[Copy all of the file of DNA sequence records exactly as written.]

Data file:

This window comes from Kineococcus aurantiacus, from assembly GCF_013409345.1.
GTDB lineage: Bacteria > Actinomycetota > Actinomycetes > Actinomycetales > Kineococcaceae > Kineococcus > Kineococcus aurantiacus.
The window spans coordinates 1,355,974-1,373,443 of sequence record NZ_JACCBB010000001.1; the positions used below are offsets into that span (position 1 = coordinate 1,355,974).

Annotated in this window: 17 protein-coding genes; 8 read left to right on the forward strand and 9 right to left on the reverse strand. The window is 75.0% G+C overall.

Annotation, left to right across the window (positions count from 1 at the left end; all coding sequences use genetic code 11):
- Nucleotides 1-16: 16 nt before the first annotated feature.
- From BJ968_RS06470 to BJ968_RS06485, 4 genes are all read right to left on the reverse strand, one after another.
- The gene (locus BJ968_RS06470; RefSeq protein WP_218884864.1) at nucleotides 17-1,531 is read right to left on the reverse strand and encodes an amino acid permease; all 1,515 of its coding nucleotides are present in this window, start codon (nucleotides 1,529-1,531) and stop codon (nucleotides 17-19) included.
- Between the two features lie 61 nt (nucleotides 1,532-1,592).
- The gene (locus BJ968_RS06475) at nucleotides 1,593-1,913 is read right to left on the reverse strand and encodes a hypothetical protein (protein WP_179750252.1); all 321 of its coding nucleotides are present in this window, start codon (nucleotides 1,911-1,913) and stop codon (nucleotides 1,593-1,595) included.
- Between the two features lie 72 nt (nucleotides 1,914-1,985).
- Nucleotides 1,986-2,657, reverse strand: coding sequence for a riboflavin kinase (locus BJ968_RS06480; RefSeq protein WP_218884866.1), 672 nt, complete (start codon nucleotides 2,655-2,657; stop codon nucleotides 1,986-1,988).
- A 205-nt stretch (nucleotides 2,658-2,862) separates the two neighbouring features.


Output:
This window comes from Kineococcus aurantiacus, from assembly GCF_013409345.1.
GTDB lineage: Bacteria > Actinomycetota > Actinomycetes > Actinomycetales > Kineococcaceae > Kineococcus > Kineococcus aurantiacus.
The window spans coordinates 1,355,974-1,373,443 of sequence record NZ_JACCBB010000001.1; the positions used below are offsets into that span (position 1 = coordinate 1,355,974).

Annotated in this window: 17 protein-coding genes; 8 read left to right on the forward strand and 9 right to left on the reverse strand. The window is 75.0% G+C overall.

Annotation, left to right across the window (positions count from 1 at the left end; all coding sequences use genetic code 11):
- Nucleotides 1-16: 16 nt before the first annotated feature.
- From BJ968_RS06470 to BJ968_RS06485, 4 genes are all read right to left on the reverse strand, one after another.
- The gene (locus BJ968_RS06470; RefSeq protein WP_218884864.1) at nucleotides 17-1,531 is read right to left on the reverse strand and encodes an amino acid permease; all 1,515 of its coding nucleotides are present in this window, start codon (nucleotides 1,529-1,531) and stop codon (nucleotides 17-19) included.
- Between the two features lie 61 nt (nucleotides 1,532-1,592).
- The gene (locus BJ968_RS06475) at nucleotides 1,593-1,913 is read right to left on the reverse strand and encodes a hypothetical protein (protein WP_179750252.1); all 321 of its coding nucleotides are present in this window, start codon (nucleotides 1,911-1,913) and stop codon (nucleotides 1,593-1,595) included.
- Between the two features lie 72 nt (nucleotides 1,914-1,985).
- Nucleotides 1,986-2,657, reverse strand: coding sequence for a riboflavin kinase (locus BJ968_RS06480; RefSeq protein WP_218884866.1), 672 nt, complete (start codon nucleotides 2,655-2,657; stop codon nucleotides 1,986-1,988).
- A 205-nt stretch (nucleotides 2,658-2,862) separates the two neighbouring features.